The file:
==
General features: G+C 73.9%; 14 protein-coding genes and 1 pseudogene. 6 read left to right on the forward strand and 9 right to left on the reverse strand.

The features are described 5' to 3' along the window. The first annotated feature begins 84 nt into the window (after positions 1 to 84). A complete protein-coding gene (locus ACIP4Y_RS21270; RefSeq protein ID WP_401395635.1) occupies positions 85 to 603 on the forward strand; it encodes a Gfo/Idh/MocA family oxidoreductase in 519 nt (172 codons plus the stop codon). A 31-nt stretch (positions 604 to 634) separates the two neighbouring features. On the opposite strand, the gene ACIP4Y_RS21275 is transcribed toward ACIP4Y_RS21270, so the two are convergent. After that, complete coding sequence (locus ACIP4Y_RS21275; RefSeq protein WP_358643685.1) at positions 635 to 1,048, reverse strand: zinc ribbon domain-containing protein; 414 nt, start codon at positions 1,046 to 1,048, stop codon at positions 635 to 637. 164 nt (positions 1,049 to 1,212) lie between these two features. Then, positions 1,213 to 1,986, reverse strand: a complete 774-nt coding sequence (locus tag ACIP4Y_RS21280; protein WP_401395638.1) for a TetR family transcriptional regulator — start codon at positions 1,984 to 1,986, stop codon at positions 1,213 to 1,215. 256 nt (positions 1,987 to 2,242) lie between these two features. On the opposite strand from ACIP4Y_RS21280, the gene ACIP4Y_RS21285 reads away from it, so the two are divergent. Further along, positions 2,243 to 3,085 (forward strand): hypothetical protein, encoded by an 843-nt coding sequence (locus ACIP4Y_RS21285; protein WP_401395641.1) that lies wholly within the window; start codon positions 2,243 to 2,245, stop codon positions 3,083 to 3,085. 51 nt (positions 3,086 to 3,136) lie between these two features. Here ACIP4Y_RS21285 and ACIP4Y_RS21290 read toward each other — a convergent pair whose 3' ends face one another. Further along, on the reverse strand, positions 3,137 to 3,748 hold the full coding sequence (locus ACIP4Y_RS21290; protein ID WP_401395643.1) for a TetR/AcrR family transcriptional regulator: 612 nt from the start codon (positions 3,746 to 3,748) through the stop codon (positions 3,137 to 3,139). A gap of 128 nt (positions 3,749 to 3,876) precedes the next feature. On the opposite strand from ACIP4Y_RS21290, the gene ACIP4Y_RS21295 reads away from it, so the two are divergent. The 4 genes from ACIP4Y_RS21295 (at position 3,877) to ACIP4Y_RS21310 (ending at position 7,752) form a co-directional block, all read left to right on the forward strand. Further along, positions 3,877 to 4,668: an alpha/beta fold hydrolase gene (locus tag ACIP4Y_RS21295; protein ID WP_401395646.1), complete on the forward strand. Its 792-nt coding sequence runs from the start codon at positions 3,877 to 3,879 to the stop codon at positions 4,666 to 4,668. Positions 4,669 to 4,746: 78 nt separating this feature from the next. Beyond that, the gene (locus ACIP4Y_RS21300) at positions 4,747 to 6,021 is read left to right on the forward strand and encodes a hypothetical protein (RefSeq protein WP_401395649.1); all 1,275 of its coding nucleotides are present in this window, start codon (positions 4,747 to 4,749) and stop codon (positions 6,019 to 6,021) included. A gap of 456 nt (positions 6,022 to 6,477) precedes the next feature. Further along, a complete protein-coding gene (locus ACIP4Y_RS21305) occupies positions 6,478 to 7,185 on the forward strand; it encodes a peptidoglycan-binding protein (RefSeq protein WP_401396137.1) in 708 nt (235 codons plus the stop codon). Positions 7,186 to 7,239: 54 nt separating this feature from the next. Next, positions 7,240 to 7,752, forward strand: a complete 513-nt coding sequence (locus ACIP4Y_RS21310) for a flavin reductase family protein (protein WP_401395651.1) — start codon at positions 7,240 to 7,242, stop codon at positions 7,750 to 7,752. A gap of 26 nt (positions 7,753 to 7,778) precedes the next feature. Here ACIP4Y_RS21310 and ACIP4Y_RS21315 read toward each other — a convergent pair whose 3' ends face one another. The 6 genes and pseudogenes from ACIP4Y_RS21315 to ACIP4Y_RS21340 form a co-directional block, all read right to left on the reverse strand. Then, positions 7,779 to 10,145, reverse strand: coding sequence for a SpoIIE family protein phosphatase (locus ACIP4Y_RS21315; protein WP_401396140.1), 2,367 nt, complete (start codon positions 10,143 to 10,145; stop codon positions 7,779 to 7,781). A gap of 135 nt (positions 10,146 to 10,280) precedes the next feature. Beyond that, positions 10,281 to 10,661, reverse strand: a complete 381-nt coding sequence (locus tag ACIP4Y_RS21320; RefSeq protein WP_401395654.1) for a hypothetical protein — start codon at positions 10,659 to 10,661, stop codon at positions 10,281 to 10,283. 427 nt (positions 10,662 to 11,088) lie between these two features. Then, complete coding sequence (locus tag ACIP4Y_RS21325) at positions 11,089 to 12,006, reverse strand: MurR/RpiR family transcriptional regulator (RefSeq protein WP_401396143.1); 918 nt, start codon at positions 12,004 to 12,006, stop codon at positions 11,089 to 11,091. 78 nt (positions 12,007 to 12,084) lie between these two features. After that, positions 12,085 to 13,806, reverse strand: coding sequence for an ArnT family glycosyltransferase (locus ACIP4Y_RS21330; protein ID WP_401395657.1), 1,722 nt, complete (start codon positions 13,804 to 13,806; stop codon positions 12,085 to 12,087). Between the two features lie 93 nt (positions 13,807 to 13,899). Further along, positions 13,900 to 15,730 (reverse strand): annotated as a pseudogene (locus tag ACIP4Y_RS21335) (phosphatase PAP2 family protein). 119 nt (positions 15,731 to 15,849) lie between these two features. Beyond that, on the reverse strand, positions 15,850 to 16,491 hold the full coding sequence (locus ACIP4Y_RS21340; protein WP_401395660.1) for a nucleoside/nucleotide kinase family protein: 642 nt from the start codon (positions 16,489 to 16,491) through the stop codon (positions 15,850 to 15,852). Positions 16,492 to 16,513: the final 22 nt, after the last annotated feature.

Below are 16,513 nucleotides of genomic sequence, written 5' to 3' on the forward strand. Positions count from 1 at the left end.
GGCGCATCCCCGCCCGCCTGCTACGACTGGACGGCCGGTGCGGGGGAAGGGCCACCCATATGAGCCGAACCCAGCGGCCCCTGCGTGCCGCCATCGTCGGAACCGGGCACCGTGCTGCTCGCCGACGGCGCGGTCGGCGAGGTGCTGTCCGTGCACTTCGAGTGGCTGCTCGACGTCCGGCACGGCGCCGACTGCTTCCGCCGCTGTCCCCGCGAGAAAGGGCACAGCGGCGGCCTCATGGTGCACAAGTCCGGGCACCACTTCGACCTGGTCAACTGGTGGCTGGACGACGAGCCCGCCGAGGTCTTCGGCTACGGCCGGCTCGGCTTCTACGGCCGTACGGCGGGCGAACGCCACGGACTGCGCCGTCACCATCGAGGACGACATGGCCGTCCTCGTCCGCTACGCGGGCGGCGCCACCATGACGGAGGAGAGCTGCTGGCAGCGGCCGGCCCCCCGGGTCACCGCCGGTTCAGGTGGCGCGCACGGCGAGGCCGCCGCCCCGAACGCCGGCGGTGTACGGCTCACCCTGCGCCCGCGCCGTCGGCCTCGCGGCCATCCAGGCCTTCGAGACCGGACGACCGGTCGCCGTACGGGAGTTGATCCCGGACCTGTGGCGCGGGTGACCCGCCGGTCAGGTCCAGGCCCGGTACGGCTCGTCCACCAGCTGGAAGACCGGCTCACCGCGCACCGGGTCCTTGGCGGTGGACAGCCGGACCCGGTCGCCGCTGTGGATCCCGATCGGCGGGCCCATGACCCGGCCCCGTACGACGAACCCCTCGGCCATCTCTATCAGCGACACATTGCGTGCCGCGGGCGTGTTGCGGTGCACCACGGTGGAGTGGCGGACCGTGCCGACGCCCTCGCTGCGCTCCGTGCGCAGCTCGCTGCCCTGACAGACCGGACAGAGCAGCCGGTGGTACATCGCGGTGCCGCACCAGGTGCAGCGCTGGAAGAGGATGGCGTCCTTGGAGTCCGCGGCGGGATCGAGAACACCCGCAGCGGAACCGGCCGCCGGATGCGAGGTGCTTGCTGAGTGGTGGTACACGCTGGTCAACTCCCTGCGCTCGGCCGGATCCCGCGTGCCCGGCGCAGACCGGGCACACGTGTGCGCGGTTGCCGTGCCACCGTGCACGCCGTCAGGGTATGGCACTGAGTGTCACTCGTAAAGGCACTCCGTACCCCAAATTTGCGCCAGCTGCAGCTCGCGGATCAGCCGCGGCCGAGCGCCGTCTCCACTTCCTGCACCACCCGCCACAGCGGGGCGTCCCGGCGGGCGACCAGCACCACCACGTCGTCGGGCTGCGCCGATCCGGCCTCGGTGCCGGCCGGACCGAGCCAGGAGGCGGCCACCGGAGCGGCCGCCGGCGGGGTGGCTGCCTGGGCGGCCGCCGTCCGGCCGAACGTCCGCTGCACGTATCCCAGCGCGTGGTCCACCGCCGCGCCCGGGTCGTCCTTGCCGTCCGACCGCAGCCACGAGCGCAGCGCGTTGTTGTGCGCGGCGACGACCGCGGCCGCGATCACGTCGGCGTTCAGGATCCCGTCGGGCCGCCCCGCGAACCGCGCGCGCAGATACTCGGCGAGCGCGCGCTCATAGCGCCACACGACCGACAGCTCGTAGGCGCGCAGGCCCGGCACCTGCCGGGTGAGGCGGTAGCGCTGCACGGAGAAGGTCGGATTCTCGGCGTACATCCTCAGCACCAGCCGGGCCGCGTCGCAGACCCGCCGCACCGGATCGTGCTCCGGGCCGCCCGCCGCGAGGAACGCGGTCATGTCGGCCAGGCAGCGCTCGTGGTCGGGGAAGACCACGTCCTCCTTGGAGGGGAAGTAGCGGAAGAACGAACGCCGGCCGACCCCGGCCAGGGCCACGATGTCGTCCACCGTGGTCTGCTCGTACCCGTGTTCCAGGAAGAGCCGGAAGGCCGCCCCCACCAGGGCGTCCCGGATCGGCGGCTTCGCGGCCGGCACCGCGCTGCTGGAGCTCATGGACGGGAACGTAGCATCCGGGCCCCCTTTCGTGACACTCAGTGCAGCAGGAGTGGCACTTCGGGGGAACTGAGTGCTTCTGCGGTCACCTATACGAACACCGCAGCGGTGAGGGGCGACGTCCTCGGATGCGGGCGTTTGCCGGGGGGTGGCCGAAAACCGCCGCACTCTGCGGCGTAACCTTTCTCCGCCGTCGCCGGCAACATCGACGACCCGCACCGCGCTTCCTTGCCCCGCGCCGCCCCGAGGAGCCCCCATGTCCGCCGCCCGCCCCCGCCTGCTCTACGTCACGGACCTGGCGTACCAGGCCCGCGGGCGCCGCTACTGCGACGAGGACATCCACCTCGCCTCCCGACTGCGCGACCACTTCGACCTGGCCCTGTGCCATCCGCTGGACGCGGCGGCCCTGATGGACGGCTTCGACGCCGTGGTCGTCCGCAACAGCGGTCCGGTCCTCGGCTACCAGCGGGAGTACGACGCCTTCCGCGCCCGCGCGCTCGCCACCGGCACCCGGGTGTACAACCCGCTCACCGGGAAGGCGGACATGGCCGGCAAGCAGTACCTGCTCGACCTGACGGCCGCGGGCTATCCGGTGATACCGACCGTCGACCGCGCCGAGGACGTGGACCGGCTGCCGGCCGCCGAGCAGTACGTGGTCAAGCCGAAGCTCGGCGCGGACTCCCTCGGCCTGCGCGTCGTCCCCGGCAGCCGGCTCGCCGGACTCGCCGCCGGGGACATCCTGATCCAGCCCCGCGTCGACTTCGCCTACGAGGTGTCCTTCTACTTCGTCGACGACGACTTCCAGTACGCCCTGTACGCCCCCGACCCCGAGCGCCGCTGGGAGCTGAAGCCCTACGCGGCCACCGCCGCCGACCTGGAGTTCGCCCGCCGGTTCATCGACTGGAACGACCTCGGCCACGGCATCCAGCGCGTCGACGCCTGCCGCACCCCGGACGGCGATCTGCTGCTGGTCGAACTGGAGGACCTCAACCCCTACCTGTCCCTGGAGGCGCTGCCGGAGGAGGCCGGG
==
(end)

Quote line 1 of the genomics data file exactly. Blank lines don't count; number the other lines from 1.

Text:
General features: G+C 73.9%; 14 protein-coding genes and 1 pseudogene. 6 read left to right on the forward strand and 9 right to left on the reverse strand.